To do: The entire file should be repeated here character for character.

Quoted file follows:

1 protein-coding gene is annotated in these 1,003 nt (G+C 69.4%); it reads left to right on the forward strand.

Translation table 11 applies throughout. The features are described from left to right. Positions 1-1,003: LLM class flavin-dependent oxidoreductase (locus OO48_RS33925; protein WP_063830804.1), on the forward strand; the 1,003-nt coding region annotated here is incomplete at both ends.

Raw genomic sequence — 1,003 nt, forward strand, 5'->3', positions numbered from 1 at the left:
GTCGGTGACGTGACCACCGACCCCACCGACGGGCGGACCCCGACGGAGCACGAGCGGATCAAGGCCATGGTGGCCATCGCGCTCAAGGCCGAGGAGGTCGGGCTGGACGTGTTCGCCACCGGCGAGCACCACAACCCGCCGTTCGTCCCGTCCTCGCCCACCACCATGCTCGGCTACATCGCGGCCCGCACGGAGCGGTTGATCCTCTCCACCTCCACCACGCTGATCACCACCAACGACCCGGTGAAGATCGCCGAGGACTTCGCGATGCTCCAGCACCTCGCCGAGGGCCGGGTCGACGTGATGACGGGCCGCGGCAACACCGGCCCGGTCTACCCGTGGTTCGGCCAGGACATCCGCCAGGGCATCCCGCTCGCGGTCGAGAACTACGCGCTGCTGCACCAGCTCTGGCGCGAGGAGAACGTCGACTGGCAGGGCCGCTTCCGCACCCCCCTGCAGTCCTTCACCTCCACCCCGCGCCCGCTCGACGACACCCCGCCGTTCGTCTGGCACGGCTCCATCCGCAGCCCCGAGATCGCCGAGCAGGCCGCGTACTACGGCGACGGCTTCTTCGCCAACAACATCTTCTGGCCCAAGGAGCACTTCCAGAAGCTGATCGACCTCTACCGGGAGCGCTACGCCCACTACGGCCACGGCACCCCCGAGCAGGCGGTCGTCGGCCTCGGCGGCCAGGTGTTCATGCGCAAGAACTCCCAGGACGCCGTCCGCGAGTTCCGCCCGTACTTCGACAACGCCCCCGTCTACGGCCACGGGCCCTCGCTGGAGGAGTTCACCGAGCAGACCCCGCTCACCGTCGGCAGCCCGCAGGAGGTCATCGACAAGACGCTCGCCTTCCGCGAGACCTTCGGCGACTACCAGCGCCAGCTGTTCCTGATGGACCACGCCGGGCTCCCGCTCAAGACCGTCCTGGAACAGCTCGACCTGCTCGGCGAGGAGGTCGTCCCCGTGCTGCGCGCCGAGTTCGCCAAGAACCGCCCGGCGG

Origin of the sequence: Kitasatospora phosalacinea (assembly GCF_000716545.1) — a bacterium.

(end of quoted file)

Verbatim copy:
1 protein-coding gene is annotated in these 1,003 nt (G+C 69.4%); it reads left to right on the forward strand.

Translation table 11 applies throughout. The features are described from left to right. Positions 1-1,003: LLM class flavin-dependent oxidoreductase (locus OO48_RS33925; protein WP_063830804.1), on the forward strand; the 1,003-nt coding region annotated here is incomplete at both ends.

Raw genomic sequence — 1,003 nt, forward strand, 5'->3', positions numbered from 1 at the left:
GTCGGTGACGTGACCACCGACCCCACCGACGGGCGGACCCCGACGGAGCACGAGCGGATCAAGGCCATGGTGGCCATCGCGCTCAAGGCCGAGGAGGTCGGGCTGGACGTGTTCGCCACCGGCGAGCACCACAACCCGCCGTTCGTCCCGTCCTCGCCCACCACCATGCTCGGCTACATCGCGGCCCGCACGGAGCGGTTGATCCTCTCCACCTCCACCACGCTGATCACCACCAACGACCCGGTGAAGATCGCCGAGGACTTCGCGATGCTCCAGCACCTCGCCGAGGGCCGGGTCGACGTGATGACGGGCCGCGGCAACACCGGCCCGGTCTACCCGTGGTTCGGCCAGGACATCCGCCAGGGCATCCCGCTCGCGGTCGAGAACTACGCGCTGCTGCACCAGCTCTGGCGCGAGGAGAACGTCGACTGGCAGGGCCGCTTCCGCACCCCCCTGCAGTCCTTCACCTCCACCCCGCGCCCGCTCGACGACACCCCGCCGTTCGTCTGGCACGGCTCCATCCGCAGCCCCGAGATCGCCGAGCAGGCCGCGTACTACGGCGACGGCTTCTTCGCCAACAACATCTTCTGGCCCAAGGAGCACTTCCAGAAGCTGATCGACCTCTACCGGGAGCGCTACGCCCACTACGGCCACGGCACCCCCGAGCAGGCGGTCGTCGGCCTCGGCGGCCAGGTGTTCATGCGCAAGAACTCCCAGGACGCCGTCCGCGAGTTCCGCCCGTACTTCGACAACGCCCCCGTCTACGGCCACGGGCCCTCGCTGGAGGAGTTCACCGAGCAGACCCCGCTCACCGTCGGCAGCCCGCAGGAGGTCATCGACAAGACGCTCGCCTTCCGCGAGACCTTCGGCGACTACCAGCGCCAGCTGTTCCTGATGGACCACGCCGGGCTCCCGCTCAAGACCGTCCTGGAACAGCTCGACCTGCTCGGCGAGGAGGTCGTCCCCGTGCTGCGCGCCGAGTTCGCCAAGAACCGCCCGGCGG

Origin of the sequence: Kitasatospora phosalacinea (assembly GCF_000716545.1) — a bacterium.